In this series, expert school visit presenters share what they’ve learned from experiences in the trenches. Thanks to Laura Purdie Salas for the following contribution.
1. The school owns you for the day. Do all your negotiating ahead of time. Make sure the schedule is do-able, that you have your necessary bathroom breaks, etc. Then, once you show up, just go with it. If the school asks whether you want to eat lunch on your own or with teachers, offer to eat with teachers (or students)—whatever they will get the most out of. If the numbers/venue aren’t quite as described, oh well. They have brought you there, and all you can do is give them everything you’ve got for the day(s). The kids deserve that.
2. Keep your sense of humor. Things will go wrong. Wildly wrong. I’ve had principals change the schedule, fire drills send me into the ladies’ room with a bunch of 4th-grade girls, slides that all appeared green because of a cable mishap, a first grader throw up, a blizzard close down a school, and much more. I learned a great lesson at a Rob Thomas concert when his tech stuff failed. He just laughed, talked with the audience, and tried to give us his best, even in less-than-best circumstances. Laughing beats crying. Save that for the car ride home.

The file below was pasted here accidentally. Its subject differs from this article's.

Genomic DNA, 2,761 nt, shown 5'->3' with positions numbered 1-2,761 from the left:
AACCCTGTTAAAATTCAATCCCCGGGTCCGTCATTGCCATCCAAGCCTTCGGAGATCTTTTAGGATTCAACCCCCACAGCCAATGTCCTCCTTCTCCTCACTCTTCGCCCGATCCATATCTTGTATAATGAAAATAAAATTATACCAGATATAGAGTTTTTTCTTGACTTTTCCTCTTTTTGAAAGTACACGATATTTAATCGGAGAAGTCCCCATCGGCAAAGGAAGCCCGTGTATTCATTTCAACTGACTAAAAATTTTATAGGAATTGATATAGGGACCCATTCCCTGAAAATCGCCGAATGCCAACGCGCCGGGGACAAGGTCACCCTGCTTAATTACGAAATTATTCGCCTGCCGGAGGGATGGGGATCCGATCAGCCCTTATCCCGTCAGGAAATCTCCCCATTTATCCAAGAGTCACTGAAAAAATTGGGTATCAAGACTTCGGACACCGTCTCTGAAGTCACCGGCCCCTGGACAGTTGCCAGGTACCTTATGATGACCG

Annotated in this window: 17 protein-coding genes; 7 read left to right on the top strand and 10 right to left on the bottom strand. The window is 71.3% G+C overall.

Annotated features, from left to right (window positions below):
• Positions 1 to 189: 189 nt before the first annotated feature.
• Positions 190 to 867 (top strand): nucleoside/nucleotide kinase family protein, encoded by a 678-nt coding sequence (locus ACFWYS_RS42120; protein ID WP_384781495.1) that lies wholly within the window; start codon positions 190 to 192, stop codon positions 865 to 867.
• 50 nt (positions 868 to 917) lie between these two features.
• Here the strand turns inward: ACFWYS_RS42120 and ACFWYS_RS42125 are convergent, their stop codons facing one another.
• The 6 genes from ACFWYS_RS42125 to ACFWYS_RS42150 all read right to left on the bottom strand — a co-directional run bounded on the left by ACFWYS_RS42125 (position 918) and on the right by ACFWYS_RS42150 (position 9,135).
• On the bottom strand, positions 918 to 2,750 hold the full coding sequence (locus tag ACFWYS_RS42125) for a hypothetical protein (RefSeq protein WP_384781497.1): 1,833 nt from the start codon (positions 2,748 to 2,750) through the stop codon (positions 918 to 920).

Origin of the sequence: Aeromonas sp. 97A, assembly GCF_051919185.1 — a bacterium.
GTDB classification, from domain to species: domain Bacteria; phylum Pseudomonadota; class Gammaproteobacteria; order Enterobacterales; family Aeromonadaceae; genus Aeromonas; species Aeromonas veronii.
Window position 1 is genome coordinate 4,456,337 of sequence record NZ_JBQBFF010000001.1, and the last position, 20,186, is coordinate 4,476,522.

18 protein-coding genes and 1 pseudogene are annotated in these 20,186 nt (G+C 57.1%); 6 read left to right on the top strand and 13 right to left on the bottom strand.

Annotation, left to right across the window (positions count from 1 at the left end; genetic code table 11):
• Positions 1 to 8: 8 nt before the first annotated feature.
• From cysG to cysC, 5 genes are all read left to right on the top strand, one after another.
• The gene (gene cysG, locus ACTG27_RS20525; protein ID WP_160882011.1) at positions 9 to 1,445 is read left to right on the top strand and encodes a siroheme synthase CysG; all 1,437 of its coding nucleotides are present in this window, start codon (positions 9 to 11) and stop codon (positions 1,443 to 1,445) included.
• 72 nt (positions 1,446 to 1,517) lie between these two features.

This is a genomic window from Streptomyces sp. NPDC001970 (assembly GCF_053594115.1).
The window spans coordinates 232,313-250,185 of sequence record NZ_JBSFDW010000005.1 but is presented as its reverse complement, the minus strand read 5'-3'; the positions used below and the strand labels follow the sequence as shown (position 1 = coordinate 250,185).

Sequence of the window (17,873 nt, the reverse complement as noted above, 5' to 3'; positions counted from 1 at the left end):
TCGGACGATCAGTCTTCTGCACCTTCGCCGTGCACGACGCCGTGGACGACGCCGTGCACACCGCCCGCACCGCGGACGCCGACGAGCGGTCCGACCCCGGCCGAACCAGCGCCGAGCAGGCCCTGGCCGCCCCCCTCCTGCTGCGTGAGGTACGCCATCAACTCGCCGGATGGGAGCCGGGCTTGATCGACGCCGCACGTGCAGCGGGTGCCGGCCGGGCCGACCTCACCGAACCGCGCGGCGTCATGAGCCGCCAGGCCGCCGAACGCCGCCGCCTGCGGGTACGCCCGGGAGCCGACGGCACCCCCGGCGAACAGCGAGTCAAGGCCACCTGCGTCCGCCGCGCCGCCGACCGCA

3. If a third party arranges the visit, make sure you get a contact name, email address and phone number for someone actually at the school. And touch base before your visit. I recently appeared for a visit several hours from home, arranged by the local library through a state grant. The school had no idea I was coming. Let me repeat that. No. Idea. If I had contacted the school directly, even though the library wanted to handle all the details, this could have been avoided. (The principal was flexible, the kids and teachers were surprised, and the day went surprisingly well!)
4. Send posters and free books once the contract is signed. I had some mini-posters printed with a bunch of my book covers and an announcement that “Laura Purdie Salas is coming to school on ________!” On the back of the posters are tips to help the adults prepare for my visit. I send 3-4 posters plus 2-3 of my trade hardcover books in advance. The cost to me is well worth the extra excitement the materials generate.
5. Kids want to connect with you. That’s the most important part of your visit. Yes, design your presentation to support teachers, to correlate to standards, to share content. But then, focus on talking and sharing with kids and listening to them. Make eye contact. Be vulnerable. Be real. That’s how you reach those kids and give them a visit that they will always remember.
Laura Purdie Salas is the author of more than 100 books for kids and teens, including BOOKSPEAK! POEMS ABOUT BOOKS, STAMPEDE! POEMS TO CELEBRATE THE WILD SIDE OF SCHOOL, and A LEAF CAN BE…. She loves to introduce kids to poetry and help them find poems they can relate to, no matter what their age, mood, and personality. She has also written numerous nonfiction books. See more about Laura and her work at www.laurasalas.com.